The bad news: It looks like curtains for Yellowstone National Park. The good news: cheap gas for at least another a year and a half. After discovering a vast pool of untapped petroleum beneath Yellowstone, oil companies are scrambling for a piece of the jackpot.
The inconvenient placement of the oil reserve (beneath a natural treasure unique in the world) made little difference to the energy industry. Plans are already being drawn up to carve the park into a sprawling complex of drilling sites, oil refineries and tank farms.
"This is an unprecedented find", said oil executive Scrubbs Bigman. "We're all sad to see Yellowstone go, but when it comes to preserving the American Way of Life, we've got to make sacrifices."
Experts believe almost three million barrels lie under the pristine landscape, also known as 'overburden'. That far exceeds the amount needed to justify clearing away the wildlife and geysers and mountains.
Dallas family man Winston Cruthers was adamant: "We're not giving up our Ford Excursion just so some deers and rabbits can frolic through some forest. God put that oil there for a reason, so why should we let it go to waste?"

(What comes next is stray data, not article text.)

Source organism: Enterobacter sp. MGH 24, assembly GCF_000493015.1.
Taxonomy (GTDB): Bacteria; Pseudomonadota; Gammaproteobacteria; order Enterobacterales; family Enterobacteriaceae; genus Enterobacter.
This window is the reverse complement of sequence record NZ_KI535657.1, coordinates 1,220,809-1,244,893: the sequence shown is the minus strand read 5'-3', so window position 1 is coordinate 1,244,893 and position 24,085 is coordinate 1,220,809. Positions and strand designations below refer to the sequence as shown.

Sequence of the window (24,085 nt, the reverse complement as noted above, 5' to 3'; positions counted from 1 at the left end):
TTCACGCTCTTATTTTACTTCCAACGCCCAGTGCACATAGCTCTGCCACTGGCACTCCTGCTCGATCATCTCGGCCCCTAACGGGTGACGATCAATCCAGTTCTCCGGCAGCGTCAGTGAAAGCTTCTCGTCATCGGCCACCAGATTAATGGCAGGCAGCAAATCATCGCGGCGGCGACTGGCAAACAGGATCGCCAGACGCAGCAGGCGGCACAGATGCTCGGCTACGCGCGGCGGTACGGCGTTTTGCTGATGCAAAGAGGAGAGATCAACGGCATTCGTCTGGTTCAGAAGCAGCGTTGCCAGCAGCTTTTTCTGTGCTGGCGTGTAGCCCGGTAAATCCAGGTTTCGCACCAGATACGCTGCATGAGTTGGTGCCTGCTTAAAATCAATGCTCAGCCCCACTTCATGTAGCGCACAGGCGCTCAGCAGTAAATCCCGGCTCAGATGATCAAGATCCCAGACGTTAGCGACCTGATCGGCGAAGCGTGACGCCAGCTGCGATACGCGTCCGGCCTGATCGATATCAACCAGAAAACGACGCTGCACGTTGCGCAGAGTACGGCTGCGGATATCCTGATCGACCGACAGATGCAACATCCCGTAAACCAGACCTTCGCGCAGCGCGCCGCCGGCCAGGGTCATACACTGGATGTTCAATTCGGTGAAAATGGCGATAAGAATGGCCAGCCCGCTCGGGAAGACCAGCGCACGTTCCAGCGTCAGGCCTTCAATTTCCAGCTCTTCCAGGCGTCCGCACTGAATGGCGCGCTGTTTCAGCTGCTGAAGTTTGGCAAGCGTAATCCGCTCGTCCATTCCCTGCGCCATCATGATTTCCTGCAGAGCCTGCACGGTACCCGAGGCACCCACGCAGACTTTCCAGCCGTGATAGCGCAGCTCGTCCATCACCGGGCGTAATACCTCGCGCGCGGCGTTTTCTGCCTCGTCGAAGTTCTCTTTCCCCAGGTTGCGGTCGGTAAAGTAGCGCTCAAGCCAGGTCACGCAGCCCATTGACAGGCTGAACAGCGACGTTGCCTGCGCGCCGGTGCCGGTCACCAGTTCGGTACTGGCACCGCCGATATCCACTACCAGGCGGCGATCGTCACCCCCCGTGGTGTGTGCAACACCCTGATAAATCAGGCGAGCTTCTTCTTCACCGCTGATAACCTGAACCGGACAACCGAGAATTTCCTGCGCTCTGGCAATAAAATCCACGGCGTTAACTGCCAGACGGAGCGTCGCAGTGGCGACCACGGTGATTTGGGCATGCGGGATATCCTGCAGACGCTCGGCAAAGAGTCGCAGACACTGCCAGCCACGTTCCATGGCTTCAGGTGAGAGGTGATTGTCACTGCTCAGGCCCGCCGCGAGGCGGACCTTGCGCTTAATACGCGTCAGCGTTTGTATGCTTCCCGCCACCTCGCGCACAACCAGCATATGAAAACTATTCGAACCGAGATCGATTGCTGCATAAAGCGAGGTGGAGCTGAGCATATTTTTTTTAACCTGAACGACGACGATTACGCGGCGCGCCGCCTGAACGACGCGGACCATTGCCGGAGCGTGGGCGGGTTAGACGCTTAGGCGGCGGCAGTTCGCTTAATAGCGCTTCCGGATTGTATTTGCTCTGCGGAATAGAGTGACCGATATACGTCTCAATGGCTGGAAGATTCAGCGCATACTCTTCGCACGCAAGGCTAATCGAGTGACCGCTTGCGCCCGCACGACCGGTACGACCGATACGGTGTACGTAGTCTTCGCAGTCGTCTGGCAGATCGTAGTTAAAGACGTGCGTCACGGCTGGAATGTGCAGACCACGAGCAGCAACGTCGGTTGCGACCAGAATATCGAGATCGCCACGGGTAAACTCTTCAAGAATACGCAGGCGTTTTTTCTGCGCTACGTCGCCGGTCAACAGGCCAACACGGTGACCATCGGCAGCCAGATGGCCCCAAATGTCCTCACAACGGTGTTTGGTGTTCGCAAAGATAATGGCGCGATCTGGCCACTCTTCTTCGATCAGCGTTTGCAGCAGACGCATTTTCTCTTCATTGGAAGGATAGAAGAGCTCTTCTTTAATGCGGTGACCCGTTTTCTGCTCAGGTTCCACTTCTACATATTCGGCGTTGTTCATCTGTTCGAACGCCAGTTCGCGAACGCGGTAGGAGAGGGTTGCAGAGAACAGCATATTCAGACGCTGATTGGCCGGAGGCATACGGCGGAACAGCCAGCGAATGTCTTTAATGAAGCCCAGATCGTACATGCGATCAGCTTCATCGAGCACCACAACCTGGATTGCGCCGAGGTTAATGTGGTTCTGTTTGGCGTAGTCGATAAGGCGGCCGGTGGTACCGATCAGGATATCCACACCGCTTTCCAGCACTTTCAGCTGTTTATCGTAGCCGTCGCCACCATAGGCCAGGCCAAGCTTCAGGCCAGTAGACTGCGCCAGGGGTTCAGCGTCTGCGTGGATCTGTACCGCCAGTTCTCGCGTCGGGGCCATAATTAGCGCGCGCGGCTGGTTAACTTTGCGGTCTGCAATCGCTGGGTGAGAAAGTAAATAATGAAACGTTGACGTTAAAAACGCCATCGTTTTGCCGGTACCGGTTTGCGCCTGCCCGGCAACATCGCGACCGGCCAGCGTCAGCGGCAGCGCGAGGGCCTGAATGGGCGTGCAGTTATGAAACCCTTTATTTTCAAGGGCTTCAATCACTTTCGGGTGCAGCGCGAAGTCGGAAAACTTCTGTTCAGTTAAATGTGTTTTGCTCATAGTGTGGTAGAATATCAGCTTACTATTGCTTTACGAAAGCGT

"It was a stupid place to put a national park", exclaimed truck driver Buford Skinner, "Oil means jobs, they’ve got zoos for things like bears and mooses! Show me a complainer, and I'll show you a marxist treasonist homosexeral."
Several environmental groups expressed discontent at the removal of Yellowstone National Park. But the oil industry showed its human side by saying that it "cared". A DVD virtual tour of the soon to be former Yellowstone will be given away free with every purchase of forty gallons of gasoline. Chevron executive Lawton Squidworth feels it's the right thing. "That way, our children will be able to remember nature and still drive an Ford F-350 Super Duty."